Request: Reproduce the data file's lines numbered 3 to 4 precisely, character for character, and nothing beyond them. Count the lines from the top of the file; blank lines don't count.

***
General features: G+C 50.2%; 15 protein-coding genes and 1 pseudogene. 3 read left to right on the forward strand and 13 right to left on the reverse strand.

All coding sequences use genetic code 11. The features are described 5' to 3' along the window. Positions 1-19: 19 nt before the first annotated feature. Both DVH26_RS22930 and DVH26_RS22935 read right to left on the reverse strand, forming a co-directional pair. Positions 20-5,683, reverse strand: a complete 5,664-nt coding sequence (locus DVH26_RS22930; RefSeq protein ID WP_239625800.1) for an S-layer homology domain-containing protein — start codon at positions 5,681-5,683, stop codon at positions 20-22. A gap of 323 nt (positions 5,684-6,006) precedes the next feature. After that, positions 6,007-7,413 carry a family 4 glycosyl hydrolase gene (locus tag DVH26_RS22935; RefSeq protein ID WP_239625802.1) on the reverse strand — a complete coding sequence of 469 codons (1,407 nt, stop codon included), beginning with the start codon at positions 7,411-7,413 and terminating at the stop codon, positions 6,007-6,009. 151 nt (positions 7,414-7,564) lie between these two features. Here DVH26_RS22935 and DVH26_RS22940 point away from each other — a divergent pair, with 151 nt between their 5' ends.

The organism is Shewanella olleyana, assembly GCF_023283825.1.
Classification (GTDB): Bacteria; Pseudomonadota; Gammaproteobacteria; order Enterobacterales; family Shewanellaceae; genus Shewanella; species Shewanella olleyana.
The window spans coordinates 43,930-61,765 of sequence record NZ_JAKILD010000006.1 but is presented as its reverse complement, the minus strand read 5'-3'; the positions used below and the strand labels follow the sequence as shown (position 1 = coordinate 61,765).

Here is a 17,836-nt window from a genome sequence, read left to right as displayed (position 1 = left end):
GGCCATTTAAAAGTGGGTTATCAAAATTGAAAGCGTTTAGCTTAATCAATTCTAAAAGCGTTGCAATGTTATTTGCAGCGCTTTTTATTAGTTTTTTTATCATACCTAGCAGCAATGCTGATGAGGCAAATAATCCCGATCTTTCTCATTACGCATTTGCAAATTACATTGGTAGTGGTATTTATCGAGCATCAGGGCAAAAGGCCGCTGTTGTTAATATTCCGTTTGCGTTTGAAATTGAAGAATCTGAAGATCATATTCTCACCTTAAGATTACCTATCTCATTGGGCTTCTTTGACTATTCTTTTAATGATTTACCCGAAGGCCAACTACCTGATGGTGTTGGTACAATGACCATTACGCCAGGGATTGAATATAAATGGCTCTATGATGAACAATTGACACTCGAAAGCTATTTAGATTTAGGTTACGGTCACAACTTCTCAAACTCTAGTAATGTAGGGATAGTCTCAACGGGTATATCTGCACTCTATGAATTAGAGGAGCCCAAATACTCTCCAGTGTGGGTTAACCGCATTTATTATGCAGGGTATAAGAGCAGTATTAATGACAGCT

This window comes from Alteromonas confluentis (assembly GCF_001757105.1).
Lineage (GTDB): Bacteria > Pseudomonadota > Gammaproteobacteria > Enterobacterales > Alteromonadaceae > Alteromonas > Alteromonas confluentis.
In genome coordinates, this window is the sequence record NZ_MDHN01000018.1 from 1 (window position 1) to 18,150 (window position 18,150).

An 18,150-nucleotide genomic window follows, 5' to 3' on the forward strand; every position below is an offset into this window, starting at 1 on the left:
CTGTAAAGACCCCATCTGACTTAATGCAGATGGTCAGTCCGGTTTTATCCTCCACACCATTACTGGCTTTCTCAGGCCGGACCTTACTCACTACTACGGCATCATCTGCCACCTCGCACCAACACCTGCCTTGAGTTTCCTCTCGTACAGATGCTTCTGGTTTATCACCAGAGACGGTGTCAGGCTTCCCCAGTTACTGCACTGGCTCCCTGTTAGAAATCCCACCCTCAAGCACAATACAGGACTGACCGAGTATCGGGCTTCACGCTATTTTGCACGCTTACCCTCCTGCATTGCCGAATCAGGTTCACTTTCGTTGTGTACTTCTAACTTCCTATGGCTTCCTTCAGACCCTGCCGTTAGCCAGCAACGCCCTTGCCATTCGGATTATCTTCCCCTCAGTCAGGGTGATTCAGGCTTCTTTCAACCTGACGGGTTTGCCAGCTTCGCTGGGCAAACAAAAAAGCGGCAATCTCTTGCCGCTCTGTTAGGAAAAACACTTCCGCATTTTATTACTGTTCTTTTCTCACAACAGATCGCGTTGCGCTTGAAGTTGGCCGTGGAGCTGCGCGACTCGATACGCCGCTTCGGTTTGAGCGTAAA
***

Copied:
The organism is Shewanella olleyana, assembly GCF_023283825.1.
Classification (GTDB): Bacteria; Pseudomonadota; Gammaproteobacteria; order Enterobacterales; family Shewanellaceae; genus Shewanella; species Shewanella olleyana.